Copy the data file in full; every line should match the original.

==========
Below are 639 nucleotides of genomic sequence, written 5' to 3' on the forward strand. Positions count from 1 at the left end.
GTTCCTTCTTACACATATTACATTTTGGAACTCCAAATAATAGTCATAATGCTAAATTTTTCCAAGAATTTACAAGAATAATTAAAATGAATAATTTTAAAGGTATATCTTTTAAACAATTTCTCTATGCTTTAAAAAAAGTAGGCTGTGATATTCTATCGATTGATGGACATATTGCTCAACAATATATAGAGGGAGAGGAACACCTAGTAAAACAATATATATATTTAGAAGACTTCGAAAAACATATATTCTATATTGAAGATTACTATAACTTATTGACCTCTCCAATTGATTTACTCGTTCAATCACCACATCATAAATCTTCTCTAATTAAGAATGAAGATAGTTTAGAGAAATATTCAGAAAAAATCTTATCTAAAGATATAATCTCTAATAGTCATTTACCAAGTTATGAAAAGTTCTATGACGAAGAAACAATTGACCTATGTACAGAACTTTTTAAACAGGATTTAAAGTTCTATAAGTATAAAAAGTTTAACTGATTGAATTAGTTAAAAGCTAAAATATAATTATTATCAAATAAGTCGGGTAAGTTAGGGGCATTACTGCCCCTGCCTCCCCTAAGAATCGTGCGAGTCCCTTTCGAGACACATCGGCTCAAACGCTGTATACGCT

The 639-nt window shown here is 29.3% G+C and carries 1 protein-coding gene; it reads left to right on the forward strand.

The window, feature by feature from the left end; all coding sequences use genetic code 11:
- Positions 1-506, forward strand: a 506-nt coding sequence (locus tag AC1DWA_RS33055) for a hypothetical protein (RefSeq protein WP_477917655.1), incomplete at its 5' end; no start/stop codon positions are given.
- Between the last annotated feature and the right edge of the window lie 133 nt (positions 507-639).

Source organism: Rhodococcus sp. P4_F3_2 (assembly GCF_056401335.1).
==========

Below are 639 nucleotides of genomic sequence, written 5' to 3' on the forward strand. Positions count from 1 at the left end.
GTTCCTTCTTACACATATTACATTTTGGAACTCCAAATAATAGTCATAATGCTAAATTTTTCCAAGAATTTACAAGAATAATTAAAATGAATAATTTTAAAGGTATATCTTTTAAACAATTTCTCTATGCTTTAAAAAAAGTAGGCTGTGATATTCTATCGATTGATGGACATATTGCTCAACAATATATAGAGGGAGAGGAACACCTAGTAAAACAATATATATATTTAGAAGACTTCGAAAAACATATATTCTATATTGAAGATTACTATAACTTATTGACCTCTCCAATTGATTTACTCGTTCAATCACCACATCATAAATCTTCTCTAATTAAGAATGAAGATAGTTTAGAGAAATATTCAGAAAAAATCTTATCTAAAGATATAATCTCTAATAGTCATTTACCAAGTTATGAAAAGTTCTATGACGAAGAAACAATTGACCTATGTACAGAACTTTTTAAACAGGATTTAAAGTTCTATAAGTATAAAAAGTTTAACTGATTGAATTAGTTAAAAGCTAAAATATAATTATTATCAAATAAGTCGGGTAAGTTAGGGGCATTACTGCCCCTGCCTCCCCTAAGAATCGTGCGAGTCCCTTTCGAGACACATCGGCTCAAACGCTGTATACGCT

The 639-nt window shown here is 29.3% G+C and carries 1 protein-coding gene; it reads left to right on the forward strand.

The window, feature by feature from the left end; all coding sequences use genetic code 11:
- Positions 1-506, forward strand: a 506-nt coding sequence (locus tag AC1DWA_RS33055) for a hypothetical protein (RefSeq protein WP_477917655.1), incomplete at its 5' end; no start/stop codon positions are given.
- Between the last annotated feature and the right edge of the window lie 133 nt (positions 507-639).

Source organism: Rhodococcus sp. P4_F3_2 (assembly GCF_056401335.1).